Share Email Print
cover

Optical Engineering

Spectroscopic Survey Telescope Design I: Primary Mirror Structure And Support
Author(s): F. B. Ray; S. V. Krishnamachari
Format Member Price Non-Member Price
PDF $20.00 $25.00

Paper Abstract

McDonald Observatory has joined in the effort to produce a workable design for a spectroscopic survey telescope utilizing a segmented spherical primary mirror, elaborating on ideas initiated by astronomers at the Pennsylvania State University. The spherical primary figure requires that a secondary focus assembly be driven at the tracking rate in an attitude normal to the spherical focal surface while the telescope as a whole, being tilted at a predetermined angular zenith distance, need only be "set" (and clamped) occasionally in azimuth. The spherical primary mirror segments, all figured to an identical radius of curvature, are potentially simpler to manufacture than off-axis aspheric segments. The overall diameter of the primary (that is, the diameter of the smallest circle that circumscribes the entire set of segments) is approximately 10 m, enough to provide a significant aperture increase for current spec-troscopic research. The radius of curvature is 26 m. The glass segments are supported on a fully triangulated space frame of Invar and 304 stainless steels. A structural analysis using standard techniques of finite elements shows that the expected static performance of both the individual segments and the overall space frame present reasonable goals to be achieved by modern engineering design practice. The design has been implemented in a full-scale prototype consisting of a seven-segment central portion of the telescope's primary mirror structure.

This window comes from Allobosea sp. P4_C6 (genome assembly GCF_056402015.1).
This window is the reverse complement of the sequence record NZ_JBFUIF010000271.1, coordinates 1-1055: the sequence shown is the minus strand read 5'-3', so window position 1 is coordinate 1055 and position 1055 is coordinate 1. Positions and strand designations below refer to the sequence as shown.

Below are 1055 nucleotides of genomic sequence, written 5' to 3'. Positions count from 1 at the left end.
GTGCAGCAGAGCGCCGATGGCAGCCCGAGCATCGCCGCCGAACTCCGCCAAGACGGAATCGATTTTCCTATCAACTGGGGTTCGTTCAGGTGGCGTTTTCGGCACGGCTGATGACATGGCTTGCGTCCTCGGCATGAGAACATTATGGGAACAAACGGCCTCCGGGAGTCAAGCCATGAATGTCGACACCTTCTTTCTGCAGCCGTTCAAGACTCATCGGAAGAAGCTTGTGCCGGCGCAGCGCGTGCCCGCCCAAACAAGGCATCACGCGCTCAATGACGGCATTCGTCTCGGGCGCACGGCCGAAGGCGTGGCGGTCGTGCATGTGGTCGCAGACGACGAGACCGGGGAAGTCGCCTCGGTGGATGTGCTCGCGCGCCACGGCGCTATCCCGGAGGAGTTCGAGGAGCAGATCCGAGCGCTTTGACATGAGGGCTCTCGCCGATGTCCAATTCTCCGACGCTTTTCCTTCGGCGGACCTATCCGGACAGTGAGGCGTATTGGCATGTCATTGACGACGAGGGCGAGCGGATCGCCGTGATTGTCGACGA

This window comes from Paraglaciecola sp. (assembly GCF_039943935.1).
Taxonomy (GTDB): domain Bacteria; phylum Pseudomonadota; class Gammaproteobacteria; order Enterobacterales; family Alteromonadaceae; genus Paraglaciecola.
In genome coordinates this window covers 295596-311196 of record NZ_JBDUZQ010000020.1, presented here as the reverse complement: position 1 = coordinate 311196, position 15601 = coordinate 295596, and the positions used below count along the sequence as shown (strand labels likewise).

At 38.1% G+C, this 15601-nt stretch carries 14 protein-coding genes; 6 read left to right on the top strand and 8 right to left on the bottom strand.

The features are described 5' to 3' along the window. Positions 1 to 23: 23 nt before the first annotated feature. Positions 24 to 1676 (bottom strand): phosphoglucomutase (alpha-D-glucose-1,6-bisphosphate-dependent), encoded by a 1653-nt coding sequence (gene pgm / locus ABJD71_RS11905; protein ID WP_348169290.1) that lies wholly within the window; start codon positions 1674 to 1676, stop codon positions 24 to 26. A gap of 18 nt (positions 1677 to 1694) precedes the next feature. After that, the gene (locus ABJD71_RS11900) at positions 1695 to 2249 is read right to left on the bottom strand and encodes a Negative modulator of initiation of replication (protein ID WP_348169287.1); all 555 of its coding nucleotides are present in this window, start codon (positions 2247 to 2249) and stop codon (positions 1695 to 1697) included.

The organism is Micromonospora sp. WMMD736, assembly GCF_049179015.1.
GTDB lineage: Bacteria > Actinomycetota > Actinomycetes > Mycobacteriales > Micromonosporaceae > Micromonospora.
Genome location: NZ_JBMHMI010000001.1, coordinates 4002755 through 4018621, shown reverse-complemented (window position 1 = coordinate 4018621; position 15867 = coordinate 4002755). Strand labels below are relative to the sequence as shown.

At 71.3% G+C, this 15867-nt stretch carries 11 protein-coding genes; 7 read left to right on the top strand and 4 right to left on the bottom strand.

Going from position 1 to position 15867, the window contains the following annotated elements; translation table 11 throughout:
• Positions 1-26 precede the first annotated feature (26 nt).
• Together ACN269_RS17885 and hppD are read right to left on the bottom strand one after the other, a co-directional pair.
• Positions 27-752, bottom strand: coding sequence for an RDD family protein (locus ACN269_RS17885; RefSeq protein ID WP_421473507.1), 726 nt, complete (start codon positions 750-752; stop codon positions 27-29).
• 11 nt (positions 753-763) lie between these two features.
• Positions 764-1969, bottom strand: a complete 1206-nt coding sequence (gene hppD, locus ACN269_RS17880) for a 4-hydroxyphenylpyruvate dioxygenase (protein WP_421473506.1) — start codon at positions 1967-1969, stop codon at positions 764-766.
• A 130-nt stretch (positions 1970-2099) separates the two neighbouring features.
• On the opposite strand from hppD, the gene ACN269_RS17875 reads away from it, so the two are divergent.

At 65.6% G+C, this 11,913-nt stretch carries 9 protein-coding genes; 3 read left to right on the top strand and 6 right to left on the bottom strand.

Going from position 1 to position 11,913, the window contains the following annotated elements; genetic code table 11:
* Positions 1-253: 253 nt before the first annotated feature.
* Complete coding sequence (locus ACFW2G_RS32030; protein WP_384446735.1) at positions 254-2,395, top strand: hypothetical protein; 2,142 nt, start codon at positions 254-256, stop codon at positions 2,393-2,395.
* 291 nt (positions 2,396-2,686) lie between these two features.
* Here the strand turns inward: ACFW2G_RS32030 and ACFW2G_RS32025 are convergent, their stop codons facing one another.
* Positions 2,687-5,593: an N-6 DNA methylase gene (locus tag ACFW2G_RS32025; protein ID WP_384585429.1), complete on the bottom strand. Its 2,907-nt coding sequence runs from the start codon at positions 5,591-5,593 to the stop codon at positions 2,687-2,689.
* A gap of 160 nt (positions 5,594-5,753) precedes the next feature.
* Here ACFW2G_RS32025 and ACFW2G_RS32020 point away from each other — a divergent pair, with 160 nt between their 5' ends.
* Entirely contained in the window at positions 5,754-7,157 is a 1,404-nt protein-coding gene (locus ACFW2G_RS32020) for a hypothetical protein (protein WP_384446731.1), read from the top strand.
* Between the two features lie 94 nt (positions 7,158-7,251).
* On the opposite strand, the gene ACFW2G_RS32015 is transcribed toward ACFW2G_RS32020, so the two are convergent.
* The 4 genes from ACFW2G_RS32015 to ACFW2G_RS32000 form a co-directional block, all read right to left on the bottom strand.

Paper Details

Date Published: 1 September 1988
PDF: 6 pages
Opt. Eng. 27(9) 279769 doi: 10.1117/12.7976759
Published in: Optical Engineering Volume 27, Issue 9
Show Author Affiliations
F. B. Ray, The University of Texas at Austin (United States)
S. V. Krishnamachari, The University of Texas at Austin (United States)


© SPIE. Terms of Use
Back to Top